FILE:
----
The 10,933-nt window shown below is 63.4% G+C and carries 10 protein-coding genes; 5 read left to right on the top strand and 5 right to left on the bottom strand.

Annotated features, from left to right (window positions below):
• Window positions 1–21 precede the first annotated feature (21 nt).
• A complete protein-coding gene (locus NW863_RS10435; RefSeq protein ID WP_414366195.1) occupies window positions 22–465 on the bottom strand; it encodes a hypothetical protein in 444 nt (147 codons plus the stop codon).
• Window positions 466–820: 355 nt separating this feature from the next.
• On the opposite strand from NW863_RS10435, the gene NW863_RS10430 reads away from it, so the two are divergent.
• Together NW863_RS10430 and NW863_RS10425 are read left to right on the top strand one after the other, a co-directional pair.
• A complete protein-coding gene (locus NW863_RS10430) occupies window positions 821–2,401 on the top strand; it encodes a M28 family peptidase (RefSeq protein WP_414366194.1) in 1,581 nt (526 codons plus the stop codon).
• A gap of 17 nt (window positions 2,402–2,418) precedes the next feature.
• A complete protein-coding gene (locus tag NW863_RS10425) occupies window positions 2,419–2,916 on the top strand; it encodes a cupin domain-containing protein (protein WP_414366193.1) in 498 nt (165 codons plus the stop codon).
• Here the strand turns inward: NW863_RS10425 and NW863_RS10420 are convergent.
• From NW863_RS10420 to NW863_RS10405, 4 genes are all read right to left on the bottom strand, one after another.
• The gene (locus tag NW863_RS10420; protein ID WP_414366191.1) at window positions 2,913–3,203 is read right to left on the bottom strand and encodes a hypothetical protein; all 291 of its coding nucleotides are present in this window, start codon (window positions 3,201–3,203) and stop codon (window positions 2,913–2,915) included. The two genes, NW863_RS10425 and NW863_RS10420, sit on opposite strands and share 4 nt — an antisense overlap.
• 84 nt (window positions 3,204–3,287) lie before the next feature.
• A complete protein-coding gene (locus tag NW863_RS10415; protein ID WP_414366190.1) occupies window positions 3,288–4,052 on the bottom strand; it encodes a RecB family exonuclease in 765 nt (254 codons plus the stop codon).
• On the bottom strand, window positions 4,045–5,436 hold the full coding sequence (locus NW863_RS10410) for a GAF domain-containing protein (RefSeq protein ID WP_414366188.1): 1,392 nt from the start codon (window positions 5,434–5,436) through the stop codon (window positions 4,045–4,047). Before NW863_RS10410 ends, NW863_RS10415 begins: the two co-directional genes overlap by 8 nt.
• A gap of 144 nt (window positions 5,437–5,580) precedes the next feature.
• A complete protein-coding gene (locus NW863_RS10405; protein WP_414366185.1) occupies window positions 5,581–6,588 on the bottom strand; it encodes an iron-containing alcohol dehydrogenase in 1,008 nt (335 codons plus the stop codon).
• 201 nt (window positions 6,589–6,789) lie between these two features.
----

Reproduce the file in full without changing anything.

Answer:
The 10,933-nt window shown below is 63.4% G+C and carries 10 protein-coding genes; 5 read left to right on the top strand and 5 right to left on the bottom strand.

Annotated features, from left to right (window positions below):
• Window positions 1–21 precede the first annotated feature (21 nt).
• A complete protein-coding gene (locus NW863_RS10435; RefSeq protein ID WP_414366195.1) occupies window positions 22–465 on the bottom strand; it encodes a hypothetical protein in 444 nt (147 codons plus the stop codon).
• Window positions 466–820: 355 nt separating this feature from the next.
• On the opposite strand from NW863_RS10435, the gene NW863_RS10430 reads away from it, so the two are divergent.
• Together NW863_RS10430 and NW863_RS10425 are read left to right on the top strand one after the other, a co-directional pair.
• A complete protein-coding gene (locus NW863_RS10430) occupies window positions 821–2,401 on the top strand; it encodes a M28 family peptidase (RefSeq protein WP_414366194.1) in 1,581 nt (526 codons plus the stop codon).
• A gap of 17 nt (window positions 2,402–2,418) precedes the next feature.
• A complete protein-coding gene (locus tag NW863_RS10425) occupies window positions 2,419–2,916 on the top strand; it encodes a cupin domain-containing protein (protein WP_414366193.1) in 498 nt (165 codons plus the stop codon).
• Here the strand turns inward: NW863_RS10425 and NW863_RS10420 are convergent.
• From NW863_RS10420 to NW863_RS10405, 4 genes are all read right to left on the bottom strand, one after another.
• The gene (locus tag NW863_RS10420; protein ID WP_414366191.1) at window positions 2,913–3,203 is read right to left on the bottom strand and encodes a hypothetical protein; all 291 of its coding nucleotides are present in this window, start codon (window positions 3,201–3,203) and stop codon (window positions 2,913–2,915) included. The two genes, NW863_RS10425 and NW863_RS10420, sit on opposite strands and share 4 nt — an antisense overlap.
• 84 nt (window positions 3,204–3,287) lie before the next feature.
• A complete protein-coding gene (locus tag NW863_RS10415; protein ID WP_414366190.1) occupies window positions 3,288–4,052 on the bottom strand; it encodes a RecB family exonuclease in 765 nt (254 codons plus the stop codon).
• On the bottom strand, window positions 4,045–5,436 hold the full coding sequence (locus NW863_RS10410) for a GAF domain-containing protein (RefSeq protein ID WP_414366188.1): 1,392 nt from the start codon (window positions 5,434–5,436) through the stop codon (window positions 4,045–4,047). Before NW863_RS10410 ends, NW863_RS10415 begins: the two co-directional genes overlap by 8 nt.
• A gap of 144 nt (window positions 5,437–5,580) precedes the next feature.
• A complete protein-coding gene (locus NW863_RS10405; protein WP_414366185.1) occupies window positions 5,581–6,588 on the bottom strand; it encodes an iron-containing alcohol dehydrogenase in 1,008 nt (335 codons plus the stop codon).
• 201 nt (window positions 6,589–6,789) lie between these two features.